Results 19 entries found

Wednesday, October 15, 1817.+-

Vincennes, IN.

[Thomas Lincoln enters at government land office at Vincennes farm upon which he is living. (S.W. ¼ of Sec. 32, T. 4 S., R. 5 W. of 2 P.M.) He pays preliminary installment of $16.Beveridge, Abraham Lincoln, 1:47; Land Entry Book, Carter Township, Spencer County, 296.]

Monday, October 15, 1838.+-

Springfield, IL.

Stuart & Lincoln get aggregate damages of $1,637.02 in six default cases: Durley v. Mitts & Ball; Ellis & Vaughn v. Maxey; Trotter v. Phelps; Harlan v. Moffett & Moffett; VanBergen v. Neale; Simpson v. Coffman. They get jury verdict for $15 in Dingman v. Derrin, and $74.15 in Kincaid v. Powers. They file defendant's plea in May v. Weber, Ruckle & Co.Record.

Thursday, October 15, 1840.+-

[DeWitt County Circuit Court convenes at Clinton.]

Friday, October 15, 1841.+-

Springfield, IL.

["Sangamo Journal" comments on editorial in "Fulton Telegraph" in which Lincoln is proposed as Whig candidate for governor. "TheFulton Telegraph pays just compliment to Mr. Lincoln." His "talents and services endear him to the Whig party but we do not believe he desires the nomination."Sangamo Journal, 15 October 1841.]

Tuesday, October 15, 1844.+-

Peoria, IL.

Lincoln appears for plaintiff in Peoria Circuit Court in Spies v. Neal et al. Spies, New York merchant, got judgment by default for $1,273 debt and $52.41 damages in May 1839. On October 2, 1844, Spies purchased property levied upon at sheriff's sale. Lincoln asks court to set aside levy on execution issued on judgment.Record.

Wednesday, October 15, 1845.+-

Danville, IL.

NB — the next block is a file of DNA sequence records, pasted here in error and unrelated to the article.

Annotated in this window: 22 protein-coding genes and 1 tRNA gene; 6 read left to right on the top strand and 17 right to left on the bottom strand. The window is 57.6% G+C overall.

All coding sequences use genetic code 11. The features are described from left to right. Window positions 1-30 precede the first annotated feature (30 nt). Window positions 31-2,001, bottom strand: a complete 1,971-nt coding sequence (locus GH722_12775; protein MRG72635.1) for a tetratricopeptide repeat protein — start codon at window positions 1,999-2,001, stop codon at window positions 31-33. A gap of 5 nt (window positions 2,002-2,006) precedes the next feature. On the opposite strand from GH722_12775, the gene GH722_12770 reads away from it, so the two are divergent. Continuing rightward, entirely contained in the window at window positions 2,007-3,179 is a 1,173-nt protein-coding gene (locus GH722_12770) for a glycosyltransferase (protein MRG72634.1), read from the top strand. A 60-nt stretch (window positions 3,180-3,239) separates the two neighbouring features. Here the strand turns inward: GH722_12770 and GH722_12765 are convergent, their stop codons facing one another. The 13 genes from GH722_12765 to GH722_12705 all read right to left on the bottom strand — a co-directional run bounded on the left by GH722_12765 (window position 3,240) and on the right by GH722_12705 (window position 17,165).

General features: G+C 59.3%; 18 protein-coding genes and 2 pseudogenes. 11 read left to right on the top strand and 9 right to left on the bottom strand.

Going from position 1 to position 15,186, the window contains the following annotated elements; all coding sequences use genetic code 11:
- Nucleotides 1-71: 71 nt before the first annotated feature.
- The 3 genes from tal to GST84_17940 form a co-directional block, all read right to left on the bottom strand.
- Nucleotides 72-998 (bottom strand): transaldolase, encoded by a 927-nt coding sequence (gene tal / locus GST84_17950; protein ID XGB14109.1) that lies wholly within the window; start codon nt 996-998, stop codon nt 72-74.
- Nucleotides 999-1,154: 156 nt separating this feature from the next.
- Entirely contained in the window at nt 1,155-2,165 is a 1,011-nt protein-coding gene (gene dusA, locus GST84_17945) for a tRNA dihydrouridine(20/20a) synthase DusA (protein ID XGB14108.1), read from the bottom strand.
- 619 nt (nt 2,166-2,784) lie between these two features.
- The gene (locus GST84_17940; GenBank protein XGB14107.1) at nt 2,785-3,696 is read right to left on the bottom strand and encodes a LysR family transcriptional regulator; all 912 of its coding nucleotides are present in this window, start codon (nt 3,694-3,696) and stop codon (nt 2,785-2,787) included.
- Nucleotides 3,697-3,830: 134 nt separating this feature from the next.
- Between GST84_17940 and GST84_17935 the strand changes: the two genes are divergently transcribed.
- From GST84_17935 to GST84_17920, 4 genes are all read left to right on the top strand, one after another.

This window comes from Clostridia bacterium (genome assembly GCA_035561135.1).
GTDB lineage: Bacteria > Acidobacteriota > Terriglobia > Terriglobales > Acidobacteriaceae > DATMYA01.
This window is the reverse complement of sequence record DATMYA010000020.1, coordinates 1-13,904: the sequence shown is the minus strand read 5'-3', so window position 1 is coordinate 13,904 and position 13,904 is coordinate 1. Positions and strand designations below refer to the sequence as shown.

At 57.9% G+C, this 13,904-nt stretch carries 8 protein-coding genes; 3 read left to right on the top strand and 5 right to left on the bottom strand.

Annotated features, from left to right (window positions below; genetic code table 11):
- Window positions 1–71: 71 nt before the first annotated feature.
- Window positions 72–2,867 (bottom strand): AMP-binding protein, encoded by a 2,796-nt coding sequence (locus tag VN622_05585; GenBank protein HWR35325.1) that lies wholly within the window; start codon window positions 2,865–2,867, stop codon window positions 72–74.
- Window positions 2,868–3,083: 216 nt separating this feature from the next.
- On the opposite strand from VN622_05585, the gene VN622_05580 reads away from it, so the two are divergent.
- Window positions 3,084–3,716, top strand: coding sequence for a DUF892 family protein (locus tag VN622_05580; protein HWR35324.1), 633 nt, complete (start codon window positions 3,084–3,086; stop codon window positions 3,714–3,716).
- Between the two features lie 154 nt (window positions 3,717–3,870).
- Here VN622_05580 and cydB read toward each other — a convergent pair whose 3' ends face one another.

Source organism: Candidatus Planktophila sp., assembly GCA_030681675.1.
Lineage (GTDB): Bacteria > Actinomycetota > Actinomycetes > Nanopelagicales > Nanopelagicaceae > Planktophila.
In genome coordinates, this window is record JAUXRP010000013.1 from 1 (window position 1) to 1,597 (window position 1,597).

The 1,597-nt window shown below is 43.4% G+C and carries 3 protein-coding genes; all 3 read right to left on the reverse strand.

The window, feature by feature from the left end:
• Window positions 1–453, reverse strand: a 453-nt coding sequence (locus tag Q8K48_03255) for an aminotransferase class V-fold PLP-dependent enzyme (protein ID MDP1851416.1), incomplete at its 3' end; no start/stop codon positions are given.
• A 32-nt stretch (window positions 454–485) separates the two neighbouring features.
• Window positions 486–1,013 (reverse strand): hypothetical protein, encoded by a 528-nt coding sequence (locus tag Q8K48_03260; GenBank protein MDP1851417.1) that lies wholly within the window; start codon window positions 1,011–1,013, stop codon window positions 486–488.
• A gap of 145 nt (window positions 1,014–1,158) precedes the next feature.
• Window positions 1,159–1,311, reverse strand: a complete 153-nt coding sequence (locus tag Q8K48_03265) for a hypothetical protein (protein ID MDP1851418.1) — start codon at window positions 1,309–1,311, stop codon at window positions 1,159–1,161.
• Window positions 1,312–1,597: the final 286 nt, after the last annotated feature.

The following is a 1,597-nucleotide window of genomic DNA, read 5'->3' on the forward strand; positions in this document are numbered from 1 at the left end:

[Lincoln's tailor, Biddle, buys cloak trimmings ($2.38), charging to Lincoln's account.Irwin Ledger and Journal.]

Friday, October 15, 1847.+-

Charleston, IL.

Anthony Bryant and family, having run away from their Kentucky master, Robert Matson, were placed in county jail. Gideon Ashmore and Hiram Rutherford petitioned for writ of habeas corpus. Justice Wilson of Supreme Court accompanies Judge Treat to Charleston to hear case. Rutherford tries to retain Lincoln but he has already agreed to appear for Matson.

Wednesday, October 15, 1851.+-

Urbana, IL.

On first day of Champaign Circuit Court, Davis v. Wilson et ux., before court May 1, 1851, is settled by agreement, defendants being ordered to convey premises in question to complainant. In case they default, Lincoln is to act as commissioner and make conveyance. Brownfield v. McElroy, appeal, is dismissed by Lincoln at cost of his client, plaintiff. Record.

Friday, October 15, 1852.+-

Urbana, IL.

Somers and Murphy sign and file plaintiff's replication in Burt v. Jennings. Replication is in handwriting of Lincoln, attorney for defendant. Defendant is accused of attacking plaintiff with knife, cutting him and impairing his sight. Jury awards plaintiff five cents damages. Lincoln also writes and files defendant's answer in Burt v. Owings. Photocopy.

Monday, October 15, 1855.+-

Clinton, IL.

DeWitt Circuit Court convenes. By agreement of counsel, ejectment suit which Lincoln filed at May term on behalf of Milton K. Alexander of Paris is continued. In Dungey v. Spencer, he has defendant ruled to plead Tuesday morning. He is for plaintiff in both. Record.

Wednesday, October 15, 1856.+-

Clinton, IL.

[Cases involving Lincoln are called in DeWitt Circuit Court, but record does not show that he takes part.]

Thursday, October 15, 1857.+-

Clinton, IL.

Lincoln writes, signs, and files pleas in two cases in which he is associated with Clifton Moore, Woodard v. Illinois Central RR, and Powers, Lemen & Co. v. Beeres. Photocopy.

Friday, October 15, 1858.+-

Alton, IL.

Seventh joint debate takes place. Steamer White Cloud brings up several hundred from St. Louis, and many come from Springfield and Carlinville on special train. Among them is Mrs. Lincoln, who stays with Lincoln at Franklin House. Debate takes place in afternoon at south front of City Hall. Chicago Tribune, 18 October 1858; T. J. McCormack, ed., Memoirs of Gustave Koerner, 1809-1896, 2 vols. (Cedar Rapids, IA: The Torch Press, 1909), 2:66; Seventh and Last Debate with Stephen A. Douglas at Alton, Illinois, 15 October 1858, CW, 3:283-325.

Saturday, October 15, 1859.+-